Korg Electribe Review

In this video, Erik Magrini shares his thoughts on the new Korg Electribe.

The Korg Electribe Music Production Station, is a 16-track polyphonic synth groovebox. It features sixteen back-lit Trigger pads, an X/Y Touch pad, and is now more mobile than ever, because it can run on battery power (optional AC adapter available).

Magrini (a.k.a. Tarekith) is the owner of Inner Portal Studio in Seattle, providing production and mixing/mastering services.

The Korg Electribe Music Production Station has a street price of about $400. See the Korg site for more info.

If you’ve used the new Korg Electribe, leave a comment and share your thoughts on it!

via computermusicguidematrix

17 thoughts on “Korg Electribe Review

  1. Not sure if I’m interested in the Electribe, but this is a great review. Very fair on the strengths and drawbacks, things he likes and things Korg could have done better. Nice video!

  2. Look i’ve bought one on release and i sold it a couple of months afterwards.

    I think there was a marketing gimmic with the korg electribe, there are certain things the electribe is really good at making and really FUN at playing around with… that i can’t deny. great sound quality on the most part. what it lacks in my opinion is a decent workflow to get something more than just a basic 16-64 (1-4 bar) loop going.

    I felt it was marketed as a daw in a box kindof thing and while it MIGHT BE somewhat true it’s far from that. if you want to get an electribe to use as part of a bigger setup either hardware or software or mix of both then great you’ll deff have fun and it will give it’s own piece to the ensemble, but if you’re getting it as an all in one box then you’re definitely not going to be satisfied.

    Fingers crossed a new software update will fix a lot of the shortcomings that can easily be fixed using software. so far we’re been left out to dry on that update.

    my 2 cents.

    1. spot on. i’m in the same situation, but holding on for now in the hope of a firmware update (or even a third-party OS). for now using it as a drum machine (don’t have another one)

    2. I agree on some of the shortcomings, but I still really enjoy using it since I got it – especially when I pair it w/ the iconnectmidi and use w/ external controllers –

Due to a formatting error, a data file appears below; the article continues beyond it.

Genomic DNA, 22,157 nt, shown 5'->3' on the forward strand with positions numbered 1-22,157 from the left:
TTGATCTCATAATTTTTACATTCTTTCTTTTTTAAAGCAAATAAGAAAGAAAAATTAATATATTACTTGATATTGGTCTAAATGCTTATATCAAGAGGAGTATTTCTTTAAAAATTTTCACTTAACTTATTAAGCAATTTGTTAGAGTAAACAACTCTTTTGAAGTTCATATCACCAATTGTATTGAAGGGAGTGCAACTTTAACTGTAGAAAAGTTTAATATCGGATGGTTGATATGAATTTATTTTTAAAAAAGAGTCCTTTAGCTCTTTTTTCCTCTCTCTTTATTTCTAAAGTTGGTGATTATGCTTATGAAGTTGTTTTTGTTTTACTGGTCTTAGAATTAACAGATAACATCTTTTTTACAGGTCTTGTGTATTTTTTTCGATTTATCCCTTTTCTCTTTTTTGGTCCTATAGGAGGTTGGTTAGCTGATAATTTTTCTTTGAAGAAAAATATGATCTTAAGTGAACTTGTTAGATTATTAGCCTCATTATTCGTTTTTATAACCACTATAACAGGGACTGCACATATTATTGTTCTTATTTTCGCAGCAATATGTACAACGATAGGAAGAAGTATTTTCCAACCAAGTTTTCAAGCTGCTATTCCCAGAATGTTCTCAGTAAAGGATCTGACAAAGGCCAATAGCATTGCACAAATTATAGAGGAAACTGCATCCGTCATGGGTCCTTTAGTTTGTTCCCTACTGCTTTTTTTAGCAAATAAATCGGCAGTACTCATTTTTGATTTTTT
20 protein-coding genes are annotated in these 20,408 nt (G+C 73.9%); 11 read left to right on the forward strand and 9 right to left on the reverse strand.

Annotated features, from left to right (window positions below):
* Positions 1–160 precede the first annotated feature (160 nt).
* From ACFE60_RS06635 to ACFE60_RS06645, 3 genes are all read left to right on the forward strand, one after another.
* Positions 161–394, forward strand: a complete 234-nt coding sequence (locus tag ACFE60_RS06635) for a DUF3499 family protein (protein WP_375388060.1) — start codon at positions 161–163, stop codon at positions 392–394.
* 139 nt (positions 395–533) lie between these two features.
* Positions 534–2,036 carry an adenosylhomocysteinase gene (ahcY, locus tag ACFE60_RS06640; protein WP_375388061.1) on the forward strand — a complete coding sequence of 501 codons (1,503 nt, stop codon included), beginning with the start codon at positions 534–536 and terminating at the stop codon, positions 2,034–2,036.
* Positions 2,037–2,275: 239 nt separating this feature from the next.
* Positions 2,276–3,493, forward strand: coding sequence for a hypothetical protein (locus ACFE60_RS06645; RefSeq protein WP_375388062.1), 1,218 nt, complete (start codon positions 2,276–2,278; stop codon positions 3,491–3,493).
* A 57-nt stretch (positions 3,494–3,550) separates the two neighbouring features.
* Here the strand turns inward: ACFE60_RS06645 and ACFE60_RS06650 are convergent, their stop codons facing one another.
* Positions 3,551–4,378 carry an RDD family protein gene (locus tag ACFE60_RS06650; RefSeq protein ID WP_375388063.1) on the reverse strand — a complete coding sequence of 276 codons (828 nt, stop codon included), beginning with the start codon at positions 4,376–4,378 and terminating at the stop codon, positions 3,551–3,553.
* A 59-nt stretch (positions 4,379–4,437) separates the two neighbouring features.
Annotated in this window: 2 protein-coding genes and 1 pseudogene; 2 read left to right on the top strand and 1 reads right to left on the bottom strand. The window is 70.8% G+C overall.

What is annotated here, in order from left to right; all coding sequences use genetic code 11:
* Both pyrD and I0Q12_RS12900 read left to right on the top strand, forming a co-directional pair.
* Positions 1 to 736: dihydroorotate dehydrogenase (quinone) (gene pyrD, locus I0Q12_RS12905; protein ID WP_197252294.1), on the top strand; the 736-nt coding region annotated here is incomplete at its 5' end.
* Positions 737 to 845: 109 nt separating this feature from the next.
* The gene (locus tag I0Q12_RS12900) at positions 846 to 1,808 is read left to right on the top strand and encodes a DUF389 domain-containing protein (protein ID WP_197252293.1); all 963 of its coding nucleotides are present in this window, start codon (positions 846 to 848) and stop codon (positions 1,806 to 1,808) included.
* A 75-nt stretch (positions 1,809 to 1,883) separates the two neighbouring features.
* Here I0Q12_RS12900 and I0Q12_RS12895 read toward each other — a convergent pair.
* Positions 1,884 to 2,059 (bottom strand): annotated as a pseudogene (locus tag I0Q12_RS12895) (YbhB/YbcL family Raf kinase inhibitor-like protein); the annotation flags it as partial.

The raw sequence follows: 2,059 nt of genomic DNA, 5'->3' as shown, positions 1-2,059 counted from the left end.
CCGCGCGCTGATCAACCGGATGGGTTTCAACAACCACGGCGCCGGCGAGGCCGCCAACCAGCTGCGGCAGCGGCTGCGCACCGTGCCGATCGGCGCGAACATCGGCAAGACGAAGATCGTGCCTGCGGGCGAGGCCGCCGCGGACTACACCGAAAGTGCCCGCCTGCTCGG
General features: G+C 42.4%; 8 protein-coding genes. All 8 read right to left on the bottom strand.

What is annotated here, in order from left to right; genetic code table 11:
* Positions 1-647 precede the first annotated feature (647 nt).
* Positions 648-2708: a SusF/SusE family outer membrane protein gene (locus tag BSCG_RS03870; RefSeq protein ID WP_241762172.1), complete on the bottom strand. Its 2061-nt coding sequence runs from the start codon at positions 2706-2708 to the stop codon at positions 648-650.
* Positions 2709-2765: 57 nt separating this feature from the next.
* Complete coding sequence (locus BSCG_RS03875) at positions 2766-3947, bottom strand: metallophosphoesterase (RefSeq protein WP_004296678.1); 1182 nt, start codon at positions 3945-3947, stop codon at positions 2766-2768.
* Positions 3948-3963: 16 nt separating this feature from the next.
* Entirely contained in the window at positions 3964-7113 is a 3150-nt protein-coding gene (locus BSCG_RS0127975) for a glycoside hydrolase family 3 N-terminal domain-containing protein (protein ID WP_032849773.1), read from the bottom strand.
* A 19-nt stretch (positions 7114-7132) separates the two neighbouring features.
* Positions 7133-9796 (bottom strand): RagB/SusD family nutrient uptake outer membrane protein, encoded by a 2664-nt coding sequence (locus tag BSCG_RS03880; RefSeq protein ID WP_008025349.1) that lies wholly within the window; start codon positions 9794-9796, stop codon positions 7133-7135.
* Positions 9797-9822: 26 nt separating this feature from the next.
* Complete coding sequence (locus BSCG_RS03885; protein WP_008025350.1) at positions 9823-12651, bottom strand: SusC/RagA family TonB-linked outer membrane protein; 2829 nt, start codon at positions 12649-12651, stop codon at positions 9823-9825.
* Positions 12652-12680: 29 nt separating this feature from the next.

I set up an lpk and mpk mini through and it allows me to quick switch the scenes to control the top row of instruments, and it allows an arpeggiator on both (which is sorely missing)

      1. Same here! When I’m not carrying it around I like to use it with the arpeggiator on the Korg Taktile controller. On the Taktile I have each of the 16 scenes setup for a different MIDI channel on the keyboard but the pads are always set to trigger C3 on each of the 16 channels. This allows you to set the electribe2 pads in a different mode if you wish and trigger play on the similarly constructed Taktile pads or I can hit the arpeggiator button and/or chord button on the Taktile and play both pads and keys. It was like they were made for each other. Still have my EMX1SD and ESX1SD which are slightly different animals and have little complaint about any of them.

  3. I got the electribe a couple of weeks ago and this video was the most informative of all the reviews I could find before purchase. There’s quite a bit of hate on the korg forums about it but the vast majority of this was due to it being launched with firmware containing fundamental bugs which are now sorted.

    I’ve had a lot of fun with it especially syncing other gear over midi. I got this because I couldn’t afford a beatstep pro/vermona Drm mkiii combo and I have no regrets.

    1. Sorry about that, at the time I only had access to a simple point and shoot to record the video with (Canon S100). I was in the process of moving from Seattle to Luxembourg, and most of my gear other than what I needed for my mastering business was packed up already. We literally moved 3 days after this.

  4. I think the sound on sound review trumps this one. It’s not bad though.

    I have the new Electribe, and I love it. It has it’s drawbacks just like any piece of gear, but I love the sounds and the workflow. No, it’s not a DAW, but it does export every part to an audio clip in a Ableton set.

    It’s no magic bullet, but then again what is? especially for 400 bux!

  5. Is there osc sync, ring mod or fm? Can you access the synth engine via menus, or at least an editor, or is this a lite synth?

    1. There are SYNC and VPM (aka FM) OSC waveform types that sound really great when you start messing with the OSC pitch and edit knobs and the other part parameters. I spent a lot of time touring these OSC types specifically when I first got it and it surprised me. Go download the manual and parameter guide from the Korg support site for the list.

  6. this to me looks like a boring grey box that does not inspire me,im sorry but where’s the tubes gone korg. the old tube version looked inspiring and compelled you to tinker.

    i think korg has lost something that made the old machine awesome,and i think they have lost their way a bit here.
    i think its time for korg and roland to start listening more to the common artist who have a better understanding of where to take these machines as the research and devolopment departments for both companies seem to be stagnant ,2015 and this is it…………………………………………………..sheep are easy pleased.

  7. Erik aka Tarekith gets paid buy Korg. So, keep that in mind that this review can sway you in the way you probably would differ hands on.

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